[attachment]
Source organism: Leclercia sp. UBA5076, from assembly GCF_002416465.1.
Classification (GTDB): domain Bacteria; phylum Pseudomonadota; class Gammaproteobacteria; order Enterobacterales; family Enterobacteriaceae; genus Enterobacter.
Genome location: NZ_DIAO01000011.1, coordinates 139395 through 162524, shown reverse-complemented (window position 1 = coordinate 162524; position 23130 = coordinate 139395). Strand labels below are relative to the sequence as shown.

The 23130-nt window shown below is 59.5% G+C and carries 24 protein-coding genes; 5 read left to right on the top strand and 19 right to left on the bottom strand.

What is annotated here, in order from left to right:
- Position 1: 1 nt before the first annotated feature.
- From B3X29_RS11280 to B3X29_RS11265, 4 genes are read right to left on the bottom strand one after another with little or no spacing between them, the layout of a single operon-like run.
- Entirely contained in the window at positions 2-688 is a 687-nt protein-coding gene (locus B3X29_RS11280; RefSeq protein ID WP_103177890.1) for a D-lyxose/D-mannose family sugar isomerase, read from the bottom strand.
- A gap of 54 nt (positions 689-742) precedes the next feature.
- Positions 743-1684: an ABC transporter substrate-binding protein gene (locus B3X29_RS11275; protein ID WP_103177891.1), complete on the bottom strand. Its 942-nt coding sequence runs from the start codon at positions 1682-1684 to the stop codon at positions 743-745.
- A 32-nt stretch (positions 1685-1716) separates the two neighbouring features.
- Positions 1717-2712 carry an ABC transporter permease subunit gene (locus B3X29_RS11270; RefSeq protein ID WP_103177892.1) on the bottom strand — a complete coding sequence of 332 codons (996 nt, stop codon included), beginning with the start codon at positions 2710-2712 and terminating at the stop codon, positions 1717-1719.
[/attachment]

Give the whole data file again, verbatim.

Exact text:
Source organism: Leclercia sp. UBA5076, from assembly GCF_002416465.1.
Classification (GTDB): domain Bacteria; phylum Pseudomonadota; class Gammaproteobacteria; order Enterobacterales; family Enterobacteriaceae; genus Enterobacter.
Genome location: NZ_DIAO01000011.1, coordinates 139395 through 162524, shown reverse-complemented (window position 1 = coordinate 162524; position 23130 = coordinate 139395). Strand labels below are relative to the sequence as shown.

The 23130-nt window shown below is 59.5% G+C and carries 24 protein-coding genes; 5 read left to right on the top strand and 19 right to left on the bottom strand.

What is annotated here, in order from left to right:
- Position 1: 1 nt before the first annotated feature.
- From B3X29_RS11280 to B3X29_RS11265, 4 genes are read right to left on the bottom strand one after another with little or no spacing between them, the layout of a single operon-like run.
- Entirely contained in the window at positions 2-688 is a 687-nt protein-coding gene (locus B3X29_RS11280; RefSeq protein ID WP_103177890.1) for a D-lyxose/D-mannose family sugar isomerase, read from the bottom strand.
- A gap of 54 nt (positions 689-742) precedes the next feature.
- Positions 743-1684: an ABC transporter substrate-binding protein gene (locus B3X29_RS11275; protein ID WP_103177891.1), complete on the bottom strand. Its 942-nt coding sequence runs from the start codon at positions 1682-1684 to the stop codon at positions 743-745.
- A 32-nt stretch (positions 1685-1716) separates the two neighbouring features.
- Positions 1717-2712 carry an ABC transporter permease subunit gene (locus B3X29_RS11270; RefSeq protein ID WP_103177892.1) on the bottom strand — a complete coding sequence of 332 codons (996 nt, stop codon included), beginning with the start codon at positions 2710-2712 and terminating at the stop codon, positions 1717-1719.